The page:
Roaccutane

’Tis the season that brings to mind auld acquaintances, and Roaccutane (isotretinoin), the acne drug, is fully deserving of the biggest Drug of the Month welcome.


We last looked at this drug 16 months ago when the American drugs agency, the Food and Drug Administration (FDA), finally issued a warning to doctors that the drug should not be given to pregnant women as it can cause miscarriage and severe disabilities in the newborn. The drug can also make the user suicidal.


Australian researchers had raised concerns about the drug back in 1993, so it took the FDA eight years to finally send out the alert. Now the agency has discovered that Roaccutane can also make people aggressive, so it has just issued another ‘Dear Doctor’ letter.


While the FDA may be lamentably slow, it seems to be fleet of foot compared with the UK’s Medicines Control Agency.


Exfoliative cheilitis, a very painful condition of the lips – which become infected, swollen and fissured – has been a recognised side-effect of the drug in the USA for over 20 years, but was added to the drug’s information sheet in the UK only last year.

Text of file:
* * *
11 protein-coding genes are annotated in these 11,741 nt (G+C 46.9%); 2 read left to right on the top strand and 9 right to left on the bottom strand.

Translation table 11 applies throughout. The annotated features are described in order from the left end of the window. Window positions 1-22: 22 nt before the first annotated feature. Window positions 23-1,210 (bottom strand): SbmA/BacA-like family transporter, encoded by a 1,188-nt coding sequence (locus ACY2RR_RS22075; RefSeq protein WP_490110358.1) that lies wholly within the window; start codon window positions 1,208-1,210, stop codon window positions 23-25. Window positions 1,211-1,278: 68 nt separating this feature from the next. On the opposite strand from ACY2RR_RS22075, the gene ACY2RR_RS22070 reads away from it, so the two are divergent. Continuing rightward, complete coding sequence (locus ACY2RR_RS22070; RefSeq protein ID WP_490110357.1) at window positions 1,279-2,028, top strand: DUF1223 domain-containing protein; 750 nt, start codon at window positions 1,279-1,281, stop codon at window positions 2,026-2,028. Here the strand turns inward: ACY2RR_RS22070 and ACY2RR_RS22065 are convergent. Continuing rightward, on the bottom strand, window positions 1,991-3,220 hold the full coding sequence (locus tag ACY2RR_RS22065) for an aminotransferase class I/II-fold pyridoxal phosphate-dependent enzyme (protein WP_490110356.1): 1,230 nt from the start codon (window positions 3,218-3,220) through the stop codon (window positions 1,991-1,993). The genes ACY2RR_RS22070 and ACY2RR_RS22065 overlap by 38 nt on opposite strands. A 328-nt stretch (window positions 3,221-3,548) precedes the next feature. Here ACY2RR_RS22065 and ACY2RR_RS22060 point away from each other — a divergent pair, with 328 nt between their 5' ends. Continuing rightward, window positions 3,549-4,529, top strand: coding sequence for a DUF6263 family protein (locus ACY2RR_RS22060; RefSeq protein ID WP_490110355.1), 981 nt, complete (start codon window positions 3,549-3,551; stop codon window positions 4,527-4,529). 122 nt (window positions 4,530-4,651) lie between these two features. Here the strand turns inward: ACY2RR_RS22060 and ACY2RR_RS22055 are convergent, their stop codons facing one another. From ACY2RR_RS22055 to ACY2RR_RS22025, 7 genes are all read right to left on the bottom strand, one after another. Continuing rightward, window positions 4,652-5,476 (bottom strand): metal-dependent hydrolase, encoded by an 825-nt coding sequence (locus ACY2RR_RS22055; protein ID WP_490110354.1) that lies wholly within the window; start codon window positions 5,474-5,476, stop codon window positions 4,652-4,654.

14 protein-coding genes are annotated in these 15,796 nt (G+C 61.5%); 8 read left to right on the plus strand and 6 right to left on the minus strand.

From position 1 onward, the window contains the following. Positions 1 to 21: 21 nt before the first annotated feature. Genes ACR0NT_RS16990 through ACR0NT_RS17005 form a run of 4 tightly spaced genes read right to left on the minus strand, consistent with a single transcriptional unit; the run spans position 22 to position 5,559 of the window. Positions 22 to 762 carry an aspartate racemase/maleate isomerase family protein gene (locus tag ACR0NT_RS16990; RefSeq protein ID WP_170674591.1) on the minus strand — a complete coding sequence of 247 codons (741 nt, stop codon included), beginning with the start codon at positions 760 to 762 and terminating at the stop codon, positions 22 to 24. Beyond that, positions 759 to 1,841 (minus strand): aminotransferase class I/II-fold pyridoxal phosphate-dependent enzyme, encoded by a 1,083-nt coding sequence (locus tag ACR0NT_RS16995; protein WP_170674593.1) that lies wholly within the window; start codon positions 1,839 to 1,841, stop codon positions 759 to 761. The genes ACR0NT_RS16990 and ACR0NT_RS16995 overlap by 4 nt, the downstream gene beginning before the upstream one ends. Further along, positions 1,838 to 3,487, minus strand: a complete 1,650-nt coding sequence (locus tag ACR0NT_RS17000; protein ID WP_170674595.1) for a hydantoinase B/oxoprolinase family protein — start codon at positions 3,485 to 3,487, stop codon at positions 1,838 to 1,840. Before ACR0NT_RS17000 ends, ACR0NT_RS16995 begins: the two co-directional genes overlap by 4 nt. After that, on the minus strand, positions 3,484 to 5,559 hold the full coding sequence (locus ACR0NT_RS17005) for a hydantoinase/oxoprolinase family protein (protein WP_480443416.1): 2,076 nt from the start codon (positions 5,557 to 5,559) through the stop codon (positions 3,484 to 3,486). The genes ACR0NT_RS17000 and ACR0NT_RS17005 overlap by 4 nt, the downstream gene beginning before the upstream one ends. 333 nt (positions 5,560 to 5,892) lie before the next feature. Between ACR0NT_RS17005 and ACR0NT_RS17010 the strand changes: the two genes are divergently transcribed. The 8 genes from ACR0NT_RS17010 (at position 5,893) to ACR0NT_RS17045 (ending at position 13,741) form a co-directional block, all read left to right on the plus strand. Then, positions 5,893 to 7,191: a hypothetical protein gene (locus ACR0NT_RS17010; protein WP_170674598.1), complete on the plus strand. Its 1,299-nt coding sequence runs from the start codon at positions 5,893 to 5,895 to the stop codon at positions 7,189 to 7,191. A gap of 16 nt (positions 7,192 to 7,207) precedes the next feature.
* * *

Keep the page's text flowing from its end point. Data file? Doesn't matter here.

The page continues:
Other side-effects include cataracts, nausea, hearing loss and convulsions.


Also, in the UK, 38 cases of suicide or attempted suicide involving Roaccutane have been reported to the UK drugs agency, but the Roaccutane Action Group, who met with the MCA last spring, believe the number is at least 10 times that level.


The action group has called on the MCA to support their call for a UK government enquiry into the drug. But, according to the action group’s minutes of the meeting, the MCA said it would need to ‘take some time’ to look at the evidence before making a decision.


When they say that, the concept of eternity becomes ever clearer to human understanding.

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What Doctors Don't Tell You Written by What Doctors Don't Tell You

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